Final Reports of GJETC Study Program Available

The results of the 4 study reports, which build the core foundation for the GJETC’s recommendations, are now finalized.  The comprehensive study program deals with 4 topics, which the Council’s experts identified to be crucial for the energy transition in both countries. The focus was set on (1) long-term energy transition scenarios, (2) the overall economic and social preconditions of an energy transition, (3) electricity market design, and (4) the promotion of energy saving strategies.

Those 4 studies had been awarded to selected consortia of renowned German and Japanese research institutes in December 2016. After intensive discussions, stakeholder dialogues and in-depth research work and a thorough reviewing process, the 4 main studies can now be downloaded below. They will be a basis for the GJETC’s policy recommendations, providing the first comprehensive comparative analysis between Japan and Germany on these issues.


Study Topic 1: “Energy transition as a central building block of a future industrial policy – Comparison and analysis of long term energy transition scenarios

Title ST1
Key Findings

1. Both Japan and Germany have national energy transition targets and strategies. Additionally, the study compared long-term energy scenarios and the reasons behind differences.

2. A key difference is the expectations on future system costs of wind and photovoltaic (PV) energy. Germany expects high shares in energy supply due to low costs; Japan up to now expects higher costs and lower shares.

3. Japan’s island nature puts energy security as a top priority on the agenda and  perceives challenges from very high shares of fluctuating wind and PV generation.


Study Topic 2: “Strategic framework and socio-cultural aspects of the energy transition”

Title ST2

Key Findings

1. In both countries, energy policy is based on the principles of economic efficiency, energy security and environmental sustainability.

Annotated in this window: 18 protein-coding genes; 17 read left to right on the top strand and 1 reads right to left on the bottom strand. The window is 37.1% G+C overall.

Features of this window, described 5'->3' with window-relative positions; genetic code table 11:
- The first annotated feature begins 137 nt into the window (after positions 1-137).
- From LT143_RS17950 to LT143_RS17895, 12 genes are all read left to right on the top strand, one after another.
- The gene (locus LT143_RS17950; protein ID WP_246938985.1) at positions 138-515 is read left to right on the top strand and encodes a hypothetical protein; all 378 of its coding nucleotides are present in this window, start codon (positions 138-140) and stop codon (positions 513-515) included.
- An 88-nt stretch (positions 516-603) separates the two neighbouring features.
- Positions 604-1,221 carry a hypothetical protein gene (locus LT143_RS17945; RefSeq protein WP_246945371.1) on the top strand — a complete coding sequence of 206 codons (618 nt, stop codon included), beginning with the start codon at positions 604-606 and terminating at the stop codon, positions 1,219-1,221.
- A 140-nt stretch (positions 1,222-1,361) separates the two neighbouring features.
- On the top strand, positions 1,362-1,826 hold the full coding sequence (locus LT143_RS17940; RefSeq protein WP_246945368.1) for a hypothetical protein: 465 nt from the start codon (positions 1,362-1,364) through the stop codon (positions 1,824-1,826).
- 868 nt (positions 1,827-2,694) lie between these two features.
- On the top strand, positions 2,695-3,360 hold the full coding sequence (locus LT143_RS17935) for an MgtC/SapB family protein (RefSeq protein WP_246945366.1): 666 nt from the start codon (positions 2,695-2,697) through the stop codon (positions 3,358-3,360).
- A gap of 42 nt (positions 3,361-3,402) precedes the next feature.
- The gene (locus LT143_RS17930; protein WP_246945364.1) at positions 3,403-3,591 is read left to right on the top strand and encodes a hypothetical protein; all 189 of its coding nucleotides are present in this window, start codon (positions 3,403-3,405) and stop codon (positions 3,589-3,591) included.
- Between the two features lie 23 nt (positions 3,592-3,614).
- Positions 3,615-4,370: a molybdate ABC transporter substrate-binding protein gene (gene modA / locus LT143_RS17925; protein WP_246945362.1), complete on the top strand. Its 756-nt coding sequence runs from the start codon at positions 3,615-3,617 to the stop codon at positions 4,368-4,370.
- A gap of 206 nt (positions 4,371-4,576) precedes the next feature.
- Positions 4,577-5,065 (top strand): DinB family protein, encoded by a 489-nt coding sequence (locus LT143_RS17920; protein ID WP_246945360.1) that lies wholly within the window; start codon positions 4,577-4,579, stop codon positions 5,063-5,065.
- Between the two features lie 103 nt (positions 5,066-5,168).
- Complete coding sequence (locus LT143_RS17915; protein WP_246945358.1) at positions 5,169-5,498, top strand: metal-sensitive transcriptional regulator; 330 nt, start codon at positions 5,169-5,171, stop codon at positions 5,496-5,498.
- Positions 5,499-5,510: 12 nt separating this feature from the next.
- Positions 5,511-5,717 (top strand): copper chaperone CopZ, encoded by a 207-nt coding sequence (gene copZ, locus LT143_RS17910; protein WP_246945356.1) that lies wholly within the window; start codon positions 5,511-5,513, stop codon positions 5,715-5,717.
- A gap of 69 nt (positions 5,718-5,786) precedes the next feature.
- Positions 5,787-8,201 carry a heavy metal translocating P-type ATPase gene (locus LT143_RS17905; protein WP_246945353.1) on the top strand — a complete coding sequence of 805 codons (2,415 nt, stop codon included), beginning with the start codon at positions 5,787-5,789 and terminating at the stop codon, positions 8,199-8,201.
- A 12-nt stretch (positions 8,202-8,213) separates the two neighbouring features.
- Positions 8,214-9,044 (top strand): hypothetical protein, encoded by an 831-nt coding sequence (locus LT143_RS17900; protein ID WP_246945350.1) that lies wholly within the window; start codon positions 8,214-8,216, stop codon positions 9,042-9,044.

2. People in both countries have a favourable view of energy transition.

3. The study recommends a bilateral policy research dialogue between the two countries, complemented by a multi-stakeholder discussion with businesses as well as civil society and the research community.


Study Topic 3: “New allocation of roles and business segments of established and new participants in the energy sector currently and within a future electricity market design”

Title ST3
Key Findings

1. While Germany has longer and deeper experience in the liberalisation of electricity markets, both countries face similar challenges for electricity market design of the near future.
2. These concern, i.a., the flexibility options and costs for system integration of fluctuating wind and PV generation, but also coupling the power, heat, and transport sectors. Views on the future role of conventional power generation, particularly coal and nuclear, diverge.
3. New business and consumer concepts, such as prosumers, municipal utilities, and energy cooperatives, provide opportunities.

Study Topic 4: “Energy end-use efficiency potentials and policies and the development of energy service markets”

Title ST4
Key Findings

1. Both countries are already world-leading in energy productivity, also due to their existing policies.
2. Both countries have ambitious energy efficiency targets for the future based on still existing large potentials. Both have to strengthen their packages of energy efficiency policies to overcome barriers, including demand response.
3. While Germany could learn from Japan on energy efficiency in the transport sector, Japan could learn from Germany on energy-efficient buildings.